ELLIOTT CARTER 100TH Anniversary Release reviewed by Stanley Fefferman

ELLIOTT CARTER 100TH Anniversary Release, New Music Concerts Ensemble, Robert Aitken, Director. Naxos 8.559614 (2008)

I enjoyed this album of ten short pieces in which Elliott Carter goes opposite. The central mood is melancholy but Carter always goes radially opposite to moods of elation, rapture, anger, pastoral reflection: he is often playful and jokey.

If a passage moves with the ponderous, creaking movements of age overcoming inertia, the getting started is slow. Then Carter goes opposite–to abrupt, shrill, explosive, as if finding relief in a burst of exasperation.

Ideas come to Carter seemingly one at time. He sets an idea down. What happens next is what happens next. There is not much building by imitation, repetition, modulated progressions. When an idea is done, another seems to drop in to take up the space. There is a freedom in this jerky flow that sometimes sounds like a small pickup truck with a bed full of junk bouncing along a washboard dirt road stopping often to allow the sound of a white throated sparrow, aspen leaves shivering in the breeze, some utterly tender moment finding its voice.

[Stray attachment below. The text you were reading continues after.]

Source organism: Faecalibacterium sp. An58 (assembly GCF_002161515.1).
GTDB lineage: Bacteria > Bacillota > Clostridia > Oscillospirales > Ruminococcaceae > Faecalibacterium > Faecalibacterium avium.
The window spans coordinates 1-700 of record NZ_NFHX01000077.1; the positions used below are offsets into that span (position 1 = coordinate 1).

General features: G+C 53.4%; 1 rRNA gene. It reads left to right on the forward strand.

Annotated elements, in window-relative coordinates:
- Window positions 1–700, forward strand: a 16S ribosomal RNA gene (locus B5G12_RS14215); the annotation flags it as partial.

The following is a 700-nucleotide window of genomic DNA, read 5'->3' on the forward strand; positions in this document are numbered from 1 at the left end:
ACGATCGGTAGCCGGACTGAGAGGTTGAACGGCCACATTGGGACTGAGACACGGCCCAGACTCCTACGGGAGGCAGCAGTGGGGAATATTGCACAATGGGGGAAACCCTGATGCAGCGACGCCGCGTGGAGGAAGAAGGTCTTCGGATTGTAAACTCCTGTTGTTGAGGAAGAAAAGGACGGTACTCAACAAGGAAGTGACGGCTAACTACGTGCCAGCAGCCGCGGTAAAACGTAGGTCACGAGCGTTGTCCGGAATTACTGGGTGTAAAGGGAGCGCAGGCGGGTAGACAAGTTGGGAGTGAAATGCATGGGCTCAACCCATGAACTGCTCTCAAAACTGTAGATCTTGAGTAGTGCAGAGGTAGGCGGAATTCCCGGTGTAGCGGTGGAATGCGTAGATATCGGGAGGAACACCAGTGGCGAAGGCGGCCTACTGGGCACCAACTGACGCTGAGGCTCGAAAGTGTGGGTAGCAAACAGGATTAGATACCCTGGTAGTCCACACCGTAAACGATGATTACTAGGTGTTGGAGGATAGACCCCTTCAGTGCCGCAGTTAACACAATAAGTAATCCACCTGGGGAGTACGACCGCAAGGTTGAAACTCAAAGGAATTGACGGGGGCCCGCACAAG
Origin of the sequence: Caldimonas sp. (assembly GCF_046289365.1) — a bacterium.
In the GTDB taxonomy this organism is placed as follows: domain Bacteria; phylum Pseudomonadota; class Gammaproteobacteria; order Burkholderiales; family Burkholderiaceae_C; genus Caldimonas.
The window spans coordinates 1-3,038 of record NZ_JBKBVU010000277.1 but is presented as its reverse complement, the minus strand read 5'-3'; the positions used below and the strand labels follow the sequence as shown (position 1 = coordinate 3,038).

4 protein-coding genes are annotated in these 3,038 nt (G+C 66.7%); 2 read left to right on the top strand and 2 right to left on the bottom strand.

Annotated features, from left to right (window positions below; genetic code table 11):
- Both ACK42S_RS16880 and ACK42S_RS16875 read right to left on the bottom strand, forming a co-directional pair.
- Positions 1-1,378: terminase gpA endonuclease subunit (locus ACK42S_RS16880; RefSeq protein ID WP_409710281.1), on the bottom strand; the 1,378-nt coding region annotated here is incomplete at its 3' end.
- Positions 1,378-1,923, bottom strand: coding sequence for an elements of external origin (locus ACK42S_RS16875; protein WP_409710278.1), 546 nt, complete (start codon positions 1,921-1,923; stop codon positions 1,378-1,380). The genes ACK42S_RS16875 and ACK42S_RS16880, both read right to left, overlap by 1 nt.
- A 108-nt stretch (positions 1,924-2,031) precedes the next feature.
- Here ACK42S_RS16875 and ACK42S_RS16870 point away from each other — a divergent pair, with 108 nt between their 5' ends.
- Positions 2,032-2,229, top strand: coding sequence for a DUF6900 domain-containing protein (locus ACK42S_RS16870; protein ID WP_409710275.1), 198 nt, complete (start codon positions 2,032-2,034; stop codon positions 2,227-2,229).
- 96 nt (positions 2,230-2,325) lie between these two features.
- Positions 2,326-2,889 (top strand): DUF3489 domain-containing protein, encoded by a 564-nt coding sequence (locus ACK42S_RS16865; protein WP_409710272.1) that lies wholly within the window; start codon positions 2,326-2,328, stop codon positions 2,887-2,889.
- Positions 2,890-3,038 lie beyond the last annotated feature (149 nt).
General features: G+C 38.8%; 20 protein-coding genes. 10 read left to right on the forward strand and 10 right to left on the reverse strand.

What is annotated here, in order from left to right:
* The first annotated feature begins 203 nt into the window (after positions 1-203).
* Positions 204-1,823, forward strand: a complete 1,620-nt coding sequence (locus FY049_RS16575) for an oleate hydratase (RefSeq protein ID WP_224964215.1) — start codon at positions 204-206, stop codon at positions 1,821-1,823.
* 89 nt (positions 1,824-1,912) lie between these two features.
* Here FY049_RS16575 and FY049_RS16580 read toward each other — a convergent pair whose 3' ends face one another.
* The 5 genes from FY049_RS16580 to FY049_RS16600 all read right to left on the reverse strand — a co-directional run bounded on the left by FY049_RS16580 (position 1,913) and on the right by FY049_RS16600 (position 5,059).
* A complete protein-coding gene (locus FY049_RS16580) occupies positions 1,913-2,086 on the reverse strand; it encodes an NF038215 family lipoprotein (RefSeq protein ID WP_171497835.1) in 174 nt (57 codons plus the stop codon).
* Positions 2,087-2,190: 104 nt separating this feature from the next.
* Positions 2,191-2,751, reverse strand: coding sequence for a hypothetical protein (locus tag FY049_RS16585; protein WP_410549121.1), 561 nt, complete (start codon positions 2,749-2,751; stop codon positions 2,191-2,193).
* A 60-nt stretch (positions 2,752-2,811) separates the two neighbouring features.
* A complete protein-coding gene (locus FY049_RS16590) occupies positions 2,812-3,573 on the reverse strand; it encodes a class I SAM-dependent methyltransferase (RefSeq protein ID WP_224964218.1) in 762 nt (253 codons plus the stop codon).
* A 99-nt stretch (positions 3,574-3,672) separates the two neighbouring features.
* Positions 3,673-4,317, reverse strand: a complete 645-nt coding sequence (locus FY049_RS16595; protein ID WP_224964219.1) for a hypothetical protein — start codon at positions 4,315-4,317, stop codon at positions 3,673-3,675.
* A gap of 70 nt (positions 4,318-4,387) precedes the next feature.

After several listenings, my mind feels adventurous, elegant and humane.

Carter wrote this music between his 75th birthday and his 100th. Most are occasional pieces composed as a present to honour friends who have contributed to music. The list is impressive: Charles Ives, Witold Lutoslawski, Goffredo Petrassi, Fred Sherry, Carlos Salzedo, and Robert Aitken, Director of the New Music Concerts Ensemble, dedicatee and soloist of “Scrivo In Vento”.

This piece, like many others on the disc has antecedents. “Scrivo” is a reflection on a paradoxical love poem by Petrarch. “Enchanted Preludes” for flute and cello performed by Aitken and David Hetherington is a musical description of the varying moods in a poem by Wallace Stevens. “Mosaic”, performed by Erica Goodman, recalls Carter’s friendship in the early 30’s with harpist Carlos Salzedo.

I find it deeply interesting that these pieces, so apparently pure in form, can also be listened to and explored as program music with antecedents in the rich friendships and cultures both musical and literary that Carter has enjoyed in Europe and America for a century.

Among the outstanding soloists these names need to be mentioned: Fujiko Imajishi, violin; Max Christie, clarinet; Virgil Blackwell, bass clarinet; David Swan, piano.

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